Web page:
Makes me want to go kick the crap out of the guy who crushed the 70 ff-1 4 door that was in the junkyard I got my 84 wagon from, the DAY BEFORE I came out there with cash in my hand to buy it. It even ran, just needed suspension work. The rear quarter window on the driver's side was gone, and the front turn signals were cracked, but that was it.. Still looking for another......


GRRRRRRRRR


I read somewhere that they made an ff-1 1300G Sport that had, get this, NINETY SIX horsepower.. Same as the EA81 Turbo...

#9 Rick Becker

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Posted 04 April 2004 - 09:55 AM

My ' 72 had the 1287 cc EA 62 engine w/ a single 2 bbl carb. and was said to produce about 80 HP. I fiddled my air cleaner around so that it was sucking in higher pressure air from the vent at the base of the windshield, and had noticeably better performance at speed. The 96 HP Japanese version you mentioned was a dual carb setup, with one carb directly over each paired intake. I have since found that there are lots of other tricks that can be done
to take the HP up into decent triple digits, since it is apparently a classic small airplane engine. I believe I read somewhere, that the motor was actually adapted to automotive use from aeronautical application.

Anybody have a ' 72 VIN tag?

b.

#10 moosens

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Posted 04 April 2004 - 11:20 AM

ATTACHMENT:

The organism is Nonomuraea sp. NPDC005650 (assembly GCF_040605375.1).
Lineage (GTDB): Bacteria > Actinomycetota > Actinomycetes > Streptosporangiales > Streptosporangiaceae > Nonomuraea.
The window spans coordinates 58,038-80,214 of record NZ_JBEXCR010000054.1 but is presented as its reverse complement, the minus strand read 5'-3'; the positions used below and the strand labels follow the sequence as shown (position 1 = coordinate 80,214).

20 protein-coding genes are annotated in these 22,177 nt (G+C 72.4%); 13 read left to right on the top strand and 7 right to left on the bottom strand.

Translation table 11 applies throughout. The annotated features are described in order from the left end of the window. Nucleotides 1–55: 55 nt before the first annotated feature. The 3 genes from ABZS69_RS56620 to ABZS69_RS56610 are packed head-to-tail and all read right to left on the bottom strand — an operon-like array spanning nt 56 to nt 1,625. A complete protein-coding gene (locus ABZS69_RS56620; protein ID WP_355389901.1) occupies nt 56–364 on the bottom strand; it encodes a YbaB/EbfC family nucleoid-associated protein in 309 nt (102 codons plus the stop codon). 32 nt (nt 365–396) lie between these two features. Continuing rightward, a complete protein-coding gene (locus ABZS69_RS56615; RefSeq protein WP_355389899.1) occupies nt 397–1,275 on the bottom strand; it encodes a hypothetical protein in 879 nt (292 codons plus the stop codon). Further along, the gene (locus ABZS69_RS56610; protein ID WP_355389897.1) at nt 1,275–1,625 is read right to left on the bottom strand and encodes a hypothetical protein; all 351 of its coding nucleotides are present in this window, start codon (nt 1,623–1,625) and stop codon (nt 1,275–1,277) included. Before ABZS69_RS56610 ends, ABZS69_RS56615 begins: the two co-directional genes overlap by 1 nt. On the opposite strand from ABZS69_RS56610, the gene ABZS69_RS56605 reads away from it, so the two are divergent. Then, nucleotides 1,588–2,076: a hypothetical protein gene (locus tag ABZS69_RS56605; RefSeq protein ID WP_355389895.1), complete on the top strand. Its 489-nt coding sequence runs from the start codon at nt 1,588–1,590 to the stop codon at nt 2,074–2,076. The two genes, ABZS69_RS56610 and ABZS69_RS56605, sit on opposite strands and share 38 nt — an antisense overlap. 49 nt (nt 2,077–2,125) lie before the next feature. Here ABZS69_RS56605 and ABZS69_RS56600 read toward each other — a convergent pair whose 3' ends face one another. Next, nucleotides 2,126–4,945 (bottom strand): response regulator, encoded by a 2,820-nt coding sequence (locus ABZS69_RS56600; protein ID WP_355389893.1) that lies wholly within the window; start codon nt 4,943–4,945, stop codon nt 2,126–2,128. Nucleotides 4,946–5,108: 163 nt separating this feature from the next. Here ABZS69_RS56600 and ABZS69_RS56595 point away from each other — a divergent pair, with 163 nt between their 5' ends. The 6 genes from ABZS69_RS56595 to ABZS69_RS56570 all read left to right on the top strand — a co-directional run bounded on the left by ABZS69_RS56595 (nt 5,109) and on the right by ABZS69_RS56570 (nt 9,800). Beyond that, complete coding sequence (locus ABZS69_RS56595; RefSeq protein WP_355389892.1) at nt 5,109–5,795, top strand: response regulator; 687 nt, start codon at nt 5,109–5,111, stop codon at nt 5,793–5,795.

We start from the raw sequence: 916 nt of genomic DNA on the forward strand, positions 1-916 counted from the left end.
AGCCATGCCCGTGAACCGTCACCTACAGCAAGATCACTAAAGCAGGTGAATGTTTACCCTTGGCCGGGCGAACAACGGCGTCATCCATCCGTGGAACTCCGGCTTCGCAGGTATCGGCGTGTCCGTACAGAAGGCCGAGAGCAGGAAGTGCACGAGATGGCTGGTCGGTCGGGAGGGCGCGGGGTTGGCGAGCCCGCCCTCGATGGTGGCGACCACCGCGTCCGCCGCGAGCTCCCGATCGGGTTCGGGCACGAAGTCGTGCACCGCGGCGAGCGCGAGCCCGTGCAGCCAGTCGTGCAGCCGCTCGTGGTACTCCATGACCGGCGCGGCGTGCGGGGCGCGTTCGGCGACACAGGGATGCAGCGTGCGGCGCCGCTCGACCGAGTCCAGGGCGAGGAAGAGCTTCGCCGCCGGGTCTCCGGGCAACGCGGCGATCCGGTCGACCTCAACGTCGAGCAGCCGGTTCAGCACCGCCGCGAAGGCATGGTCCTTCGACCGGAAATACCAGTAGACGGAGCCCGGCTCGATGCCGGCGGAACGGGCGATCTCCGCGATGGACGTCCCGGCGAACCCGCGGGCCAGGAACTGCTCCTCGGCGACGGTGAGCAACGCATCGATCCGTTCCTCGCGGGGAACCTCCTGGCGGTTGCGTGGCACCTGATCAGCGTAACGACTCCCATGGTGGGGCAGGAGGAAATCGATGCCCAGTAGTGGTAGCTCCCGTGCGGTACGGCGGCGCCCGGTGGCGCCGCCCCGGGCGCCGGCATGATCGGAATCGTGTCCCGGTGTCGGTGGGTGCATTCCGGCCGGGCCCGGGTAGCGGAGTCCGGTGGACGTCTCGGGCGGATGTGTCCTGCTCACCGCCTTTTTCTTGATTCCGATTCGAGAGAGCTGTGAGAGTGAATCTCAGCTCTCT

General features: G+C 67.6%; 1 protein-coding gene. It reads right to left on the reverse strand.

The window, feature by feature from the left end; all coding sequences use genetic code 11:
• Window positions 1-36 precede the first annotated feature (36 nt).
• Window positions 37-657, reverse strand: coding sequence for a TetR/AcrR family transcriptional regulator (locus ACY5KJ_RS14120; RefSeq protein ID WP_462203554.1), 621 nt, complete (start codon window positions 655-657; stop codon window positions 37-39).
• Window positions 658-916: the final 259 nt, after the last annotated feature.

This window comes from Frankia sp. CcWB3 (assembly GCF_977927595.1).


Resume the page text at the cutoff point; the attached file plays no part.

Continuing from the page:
Correct,came from the Germans.Not sure if they had them in Stukkas...Subaru bought the right to produce or right to copy,etc.....all history from there.Looking forward to getting together.

Vintage Subaru owners are the coolest people on six stars.:) :cool:

Stukkas Over Disneyland

#11 Rick Becker

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Posted 04 April 2004 - 03:50 PM

Stukkas? Very interesting. I had heard that Datsun had licensed from Mercedes. The Soob is such a natural extension of the VW/Porche design, it only makes sense. I just did a quick web search on the Stukka engine and came up empty, but apparently it's not at all uncommon to get 800-1000 HP out of a 1500 CC 4 cyl. Formula 1 engine. With the over-square bore and stroke of at least the earlier engines, (don't know about the newer ones), that would be some sort of a pocket rocket at half the performance.

Someday, I'll find that airplane conversion web page. I think the folks were in Arizona.

b.